DANVILLE – Having one daughter receive the local MLK Scholarship is quite a feat, but Danville High School New Tech Secretary Tia Awodeha must be doing something right to have two daughters as recipients.
She’s not the only one. There have been four families through the years who have seen siblings awarded the scholarship.
The Martin Luther King Jr. Celebration Committee started giving scholarships to high school graduating students in 1997. The committee accepts applications each year for a $4,000 scholarship. The chosen recipient is a high school graduating senior who plans to pursue his/her education at an institution of higher learning. The selection of the scholarship recipient by the MLK Committee is not based on any racial, religious, ethnic or cultural affiliation.
Tia Awodeha’s 17-year-old daughter Grace, a senior at DHS, is this year’s MLK scholarship recipient.
Grace said she was getting ready for a job interview when her mother received notice in the mail and called out that Grace had won the scholarship.
“I couldn’t believe it,” Grace said. She said her brother and sister started dancing.
Grace, who hopes to also get a soccer scholarship, hopes to go to Parkland College in Champaign for two years after high school. She then isn’t sure where she’ll continue her education.
Grace plans on studying biology. She’s been taking environmental science classes at DHS since her freshman year, which have interested her.
Grace is a member of the Black Student Union and SAFE (Students Advocating Female Equality) and GCP (Global Careers and Professions). She also will be starting an OSF internship.
“I’ll be shadowing and observing how it works in the medical field,” she said about being at the Danville hospital.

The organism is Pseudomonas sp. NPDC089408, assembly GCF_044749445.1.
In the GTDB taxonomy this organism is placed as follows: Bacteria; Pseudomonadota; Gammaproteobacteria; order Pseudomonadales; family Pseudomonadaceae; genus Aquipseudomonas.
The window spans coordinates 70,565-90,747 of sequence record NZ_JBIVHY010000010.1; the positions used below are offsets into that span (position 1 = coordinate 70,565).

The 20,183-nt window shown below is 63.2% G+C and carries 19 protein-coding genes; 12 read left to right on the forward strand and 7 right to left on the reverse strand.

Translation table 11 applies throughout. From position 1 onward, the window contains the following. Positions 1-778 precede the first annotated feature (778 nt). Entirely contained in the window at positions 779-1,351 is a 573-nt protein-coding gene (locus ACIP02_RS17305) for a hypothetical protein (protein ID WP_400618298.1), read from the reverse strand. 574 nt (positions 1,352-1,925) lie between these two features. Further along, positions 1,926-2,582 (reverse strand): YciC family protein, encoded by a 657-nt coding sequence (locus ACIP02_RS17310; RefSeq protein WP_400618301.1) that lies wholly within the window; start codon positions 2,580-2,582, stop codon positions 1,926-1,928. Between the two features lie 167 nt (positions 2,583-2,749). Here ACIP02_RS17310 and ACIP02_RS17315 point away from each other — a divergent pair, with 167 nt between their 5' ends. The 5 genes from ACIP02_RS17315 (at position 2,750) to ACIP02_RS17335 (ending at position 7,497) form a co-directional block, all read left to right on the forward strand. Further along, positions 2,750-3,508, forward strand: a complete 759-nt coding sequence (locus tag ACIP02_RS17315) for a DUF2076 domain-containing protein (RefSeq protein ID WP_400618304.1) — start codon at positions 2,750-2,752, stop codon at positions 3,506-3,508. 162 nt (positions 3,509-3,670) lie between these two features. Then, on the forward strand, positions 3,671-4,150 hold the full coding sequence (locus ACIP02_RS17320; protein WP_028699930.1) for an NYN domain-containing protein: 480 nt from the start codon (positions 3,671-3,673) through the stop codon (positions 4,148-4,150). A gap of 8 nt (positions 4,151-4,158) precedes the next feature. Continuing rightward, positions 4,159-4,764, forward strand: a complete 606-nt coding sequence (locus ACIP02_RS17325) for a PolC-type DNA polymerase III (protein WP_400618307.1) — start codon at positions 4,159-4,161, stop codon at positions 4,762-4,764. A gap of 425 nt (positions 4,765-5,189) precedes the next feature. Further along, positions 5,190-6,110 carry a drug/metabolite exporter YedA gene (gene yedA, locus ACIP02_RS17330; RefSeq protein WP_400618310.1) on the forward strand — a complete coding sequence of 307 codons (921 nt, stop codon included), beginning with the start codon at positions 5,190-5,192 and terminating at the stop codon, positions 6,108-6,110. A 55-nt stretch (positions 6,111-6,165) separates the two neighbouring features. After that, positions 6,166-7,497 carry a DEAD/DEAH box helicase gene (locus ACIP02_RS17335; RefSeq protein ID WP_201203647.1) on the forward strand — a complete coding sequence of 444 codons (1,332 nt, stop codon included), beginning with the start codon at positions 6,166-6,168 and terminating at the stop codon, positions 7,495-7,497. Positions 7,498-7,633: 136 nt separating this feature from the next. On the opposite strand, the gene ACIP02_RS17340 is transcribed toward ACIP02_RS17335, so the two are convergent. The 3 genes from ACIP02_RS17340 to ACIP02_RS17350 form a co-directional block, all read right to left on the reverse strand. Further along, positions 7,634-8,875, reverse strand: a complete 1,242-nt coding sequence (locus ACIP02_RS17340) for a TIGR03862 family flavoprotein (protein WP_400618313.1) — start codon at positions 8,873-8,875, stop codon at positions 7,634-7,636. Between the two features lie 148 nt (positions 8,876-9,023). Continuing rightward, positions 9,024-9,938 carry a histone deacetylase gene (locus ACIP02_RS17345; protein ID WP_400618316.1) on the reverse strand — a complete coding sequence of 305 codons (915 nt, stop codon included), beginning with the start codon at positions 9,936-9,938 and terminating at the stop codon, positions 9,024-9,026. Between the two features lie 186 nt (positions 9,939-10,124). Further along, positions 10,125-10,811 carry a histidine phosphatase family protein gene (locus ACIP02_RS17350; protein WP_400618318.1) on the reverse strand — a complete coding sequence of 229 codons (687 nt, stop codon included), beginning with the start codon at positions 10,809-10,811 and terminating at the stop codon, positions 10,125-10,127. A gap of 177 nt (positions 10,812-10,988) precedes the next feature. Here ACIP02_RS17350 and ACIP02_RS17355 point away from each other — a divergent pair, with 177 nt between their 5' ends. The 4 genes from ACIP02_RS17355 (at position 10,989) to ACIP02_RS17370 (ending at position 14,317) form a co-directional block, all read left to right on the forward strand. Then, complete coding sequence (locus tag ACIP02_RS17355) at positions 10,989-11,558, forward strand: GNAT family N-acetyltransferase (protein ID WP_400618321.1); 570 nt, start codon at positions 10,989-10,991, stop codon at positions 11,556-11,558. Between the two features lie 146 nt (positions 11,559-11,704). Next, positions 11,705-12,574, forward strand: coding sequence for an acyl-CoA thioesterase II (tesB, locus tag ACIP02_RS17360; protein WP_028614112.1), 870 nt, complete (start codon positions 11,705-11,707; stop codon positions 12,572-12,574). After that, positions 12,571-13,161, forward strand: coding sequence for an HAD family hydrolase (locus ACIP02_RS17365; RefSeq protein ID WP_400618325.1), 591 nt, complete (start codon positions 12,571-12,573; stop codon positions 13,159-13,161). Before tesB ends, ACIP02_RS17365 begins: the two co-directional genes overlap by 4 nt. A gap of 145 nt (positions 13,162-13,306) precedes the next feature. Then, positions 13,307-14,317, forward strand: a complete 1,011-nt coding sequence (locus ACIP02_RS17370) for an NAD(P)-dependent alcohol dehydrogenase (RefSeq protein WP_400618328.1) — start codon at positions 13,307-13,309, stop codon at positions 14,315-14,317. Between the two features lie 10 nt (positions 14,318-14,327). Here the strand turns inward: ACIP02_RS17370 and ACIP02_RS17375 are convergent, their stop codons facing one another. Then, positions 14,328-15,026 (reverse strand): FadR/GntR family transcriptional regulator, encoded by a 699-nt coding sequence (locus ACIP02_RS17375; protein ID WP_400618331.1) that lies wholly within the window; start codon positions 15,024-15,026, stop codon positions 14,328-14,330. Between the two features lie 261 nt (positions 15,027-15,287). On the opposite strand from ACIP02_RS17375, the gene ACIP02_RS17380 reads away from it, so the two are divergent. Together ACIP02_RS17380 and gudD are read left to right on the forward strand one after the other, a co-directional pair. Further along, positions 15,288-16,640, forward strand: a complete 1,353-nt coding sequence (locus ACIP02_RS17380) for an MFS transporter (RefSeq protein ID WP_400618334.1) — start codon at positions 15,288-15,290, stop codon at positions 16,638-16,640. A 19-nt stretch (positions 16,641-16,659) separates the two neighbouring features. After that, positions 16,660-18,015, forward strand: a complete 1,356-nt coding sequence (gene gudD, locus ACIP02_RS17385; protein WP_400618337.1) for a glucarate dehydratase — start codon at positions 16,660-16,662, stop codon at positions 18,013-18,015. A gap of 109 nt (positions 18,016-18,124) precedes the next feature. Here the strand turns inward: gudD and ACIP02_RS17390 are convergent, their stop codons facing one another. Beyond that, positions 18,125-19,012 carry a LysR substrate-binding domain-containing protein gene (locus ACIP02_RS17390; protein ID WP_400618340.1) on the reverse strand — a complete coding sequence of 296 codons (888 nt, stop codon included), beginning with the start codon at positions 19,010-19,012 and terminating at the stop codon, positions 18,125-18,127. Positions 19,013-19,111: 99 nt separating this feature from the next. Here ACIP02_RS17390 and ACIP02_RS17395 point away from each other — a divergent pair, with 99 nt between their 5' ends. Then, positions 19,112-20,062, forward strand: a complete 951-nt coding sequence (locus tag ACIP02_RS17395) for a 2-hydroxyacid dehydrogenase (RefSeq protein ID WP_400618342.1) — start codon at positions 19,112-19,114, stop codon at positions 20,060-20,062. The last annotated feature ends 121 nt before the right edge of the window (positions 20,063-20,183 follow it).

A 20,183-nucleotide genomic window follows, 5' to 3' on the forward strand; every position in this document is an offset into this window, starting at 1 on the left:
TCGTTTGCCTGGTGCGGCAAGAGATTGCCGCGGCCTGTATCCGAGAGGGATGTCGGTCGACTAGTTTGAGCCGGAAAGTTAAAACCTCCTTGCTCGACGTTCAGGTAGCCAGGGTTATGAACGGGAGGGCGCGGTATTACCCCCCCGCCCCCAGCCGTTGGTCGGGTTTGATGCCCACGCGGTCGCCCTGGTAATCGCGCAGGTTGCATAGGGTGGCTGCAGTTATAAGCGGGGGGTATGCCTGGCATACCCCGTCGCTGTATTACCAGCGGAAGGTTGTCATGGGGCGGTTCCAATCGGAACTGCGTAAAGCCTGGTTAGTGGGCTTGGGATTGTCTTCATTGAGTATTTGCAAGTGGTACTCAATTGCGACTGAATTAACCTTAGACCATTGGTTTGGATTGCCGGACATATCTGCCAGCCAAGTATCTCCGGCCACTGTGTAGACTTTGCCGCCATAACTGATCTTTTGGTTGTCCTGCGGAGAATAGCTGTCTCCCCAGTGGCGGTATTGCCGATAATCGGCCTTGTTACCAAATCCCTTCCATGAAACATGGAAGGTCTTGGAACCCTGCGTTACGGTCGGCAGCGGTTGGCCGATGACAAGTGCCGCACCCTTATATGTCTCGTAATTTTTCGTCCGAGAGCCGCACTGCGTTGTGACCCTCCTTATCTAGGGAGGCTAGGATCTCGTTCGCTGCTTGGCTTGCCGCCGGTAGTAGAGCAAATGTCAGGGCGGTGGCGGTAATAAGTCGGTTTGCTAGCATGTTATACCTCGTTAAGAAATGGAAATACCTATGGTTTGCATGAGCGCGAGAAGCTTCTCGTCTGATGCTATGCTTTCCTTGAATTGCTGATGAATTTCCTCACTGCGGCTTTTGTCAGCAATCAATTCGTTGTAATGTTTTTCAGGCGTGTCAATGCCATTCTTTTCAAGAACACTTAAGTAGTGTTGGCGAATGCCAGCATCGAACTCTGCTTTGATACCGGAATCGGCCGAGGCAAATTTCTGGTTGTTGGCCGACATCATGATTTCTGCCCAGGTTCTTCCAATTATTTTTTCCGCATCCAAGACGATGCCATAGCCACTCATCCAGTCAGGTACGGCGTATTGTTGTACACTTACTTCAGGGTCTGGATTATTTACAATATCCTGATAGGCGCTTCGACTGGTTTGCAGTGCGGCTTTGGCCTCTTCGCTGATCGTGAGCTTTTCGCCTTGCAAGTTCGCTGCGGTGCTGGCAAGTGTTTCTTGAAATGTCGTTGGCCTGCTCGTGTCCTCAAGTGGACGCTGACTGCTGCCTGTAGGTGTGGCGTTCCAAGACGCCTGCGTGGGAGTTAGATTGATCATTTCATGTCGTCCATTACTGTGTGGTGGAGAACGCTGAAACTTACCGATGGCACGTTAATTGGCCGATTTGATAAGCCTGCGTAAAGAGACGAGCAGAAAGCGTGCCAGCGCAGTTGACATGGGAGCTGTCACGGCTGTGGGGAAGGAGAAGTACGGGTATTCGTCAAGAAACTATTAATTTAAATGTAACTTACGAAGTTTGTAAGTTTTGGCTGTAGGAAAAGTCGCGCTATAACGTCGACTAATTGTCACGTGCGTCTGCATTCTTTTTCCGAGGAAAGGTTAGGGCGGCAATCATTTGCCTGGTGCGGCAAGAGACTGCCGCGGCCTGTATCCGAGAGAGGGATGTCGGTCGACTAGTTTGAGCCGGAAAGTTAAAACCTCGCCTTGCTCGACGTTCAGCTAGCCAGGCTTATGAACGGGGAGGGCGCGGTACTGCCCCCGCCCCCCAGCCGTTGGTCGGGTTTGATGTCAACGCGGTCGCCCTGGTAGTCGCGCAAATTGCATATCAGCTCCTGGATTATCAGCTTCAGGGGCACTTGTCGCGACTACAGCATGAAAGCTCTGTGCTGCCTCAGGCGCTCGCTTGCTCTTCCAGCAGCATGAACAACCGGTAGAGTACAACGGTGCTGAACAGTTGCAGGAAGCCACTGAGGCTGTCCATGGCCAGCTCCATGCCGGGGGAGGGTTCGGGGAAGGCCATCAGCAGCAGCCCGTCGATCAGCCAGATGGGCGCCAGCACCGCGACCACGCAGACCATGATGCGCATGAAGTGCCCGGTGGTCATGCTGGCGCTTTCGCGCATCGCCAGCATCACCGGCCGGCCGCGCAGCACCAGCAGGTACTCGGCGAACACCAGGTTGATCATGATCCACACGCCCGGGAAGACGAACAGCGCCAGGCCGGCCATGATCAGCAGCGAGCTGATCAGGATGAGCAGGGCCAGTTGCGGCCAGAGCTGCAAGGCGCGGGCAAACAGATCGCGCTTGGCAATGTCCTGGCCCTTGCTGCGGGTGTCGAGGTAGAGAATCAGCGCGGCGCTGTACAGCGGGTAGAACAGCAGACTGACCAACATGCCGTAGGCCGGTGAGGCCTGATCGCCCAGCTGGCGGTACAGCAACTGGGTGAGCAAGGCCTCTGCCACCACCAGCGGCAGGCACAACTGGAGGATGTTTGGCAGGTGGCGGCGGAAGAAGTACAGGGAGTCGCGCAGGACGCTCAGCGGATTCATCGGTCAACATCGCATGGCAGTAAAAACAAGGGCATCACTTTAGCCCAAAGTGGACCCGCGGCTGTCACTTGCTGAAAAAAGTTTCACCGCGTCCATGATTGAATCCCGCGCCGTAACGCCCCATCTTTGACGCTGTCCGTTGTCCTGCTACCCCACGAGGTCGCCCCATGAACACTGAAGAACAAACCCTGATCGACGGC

Grace’s sister, Lyric Cunningham, who was the MLK Scholarship recipient in 2017, is a junior at Tennessee State University in Nashville, Tenn. She’s studying criminal justice and hopes to be an attorney.
This year’s MLK scholarship essay topic was “A key point in Dr. King’s ‘I Have a Dream’ speech is this statement: ‘I have a dream that my four little children will one day live in a nation where they will not be judged by the color of their skin but by the content of their character.’ How do you see yourself as an advocate of this key point? Provide personal examples in your essay.”
Grace said she wanted to apply that part of the King’s speech to all of us being different.
“We’re so diverse ..,” she said.
Grace read her essay at the MLK scholarship banquet last month. She’s been asked to read it at the Feb. 18 Danville City Council meeting and also at the Black History Month Program on Feb. 27 at the Veterans Affairs Illiana Health Care System.
“We’ve been blessed,” Tia Awodeha said.
“It’s been special,” she said about having two daughters receive MLK scholarships.
She said people have told her she must be doing something right. She appreciates those comments, but also says “I just do the best that I can.”
Tia said she owes a lot to her children’s upbringing through raising them up in church.
The scholarship money definitely helps with college expenses, Tia and Grace said.
Danville Human Relations Administrator Sandra Finch said other scholarship recipients in the same family have included: sisters Katrese Kirk in 2000, Erica Kirk in 2008 and Carly Kirk in 2013; Sabrina Brandon in 2002 and brother David Groves Jr. in 2010; and Eriel Davis in 2011 and brother Elijah Davis in 2018.
Finch said the majority of the 24 recipients graduated from college and went onto successful careers.
She said parents’ support of their children’s education pursuits is important. It especially shows in the parents who have seen multiple scholarship winners.
“It says a lot about the families,” Finch said.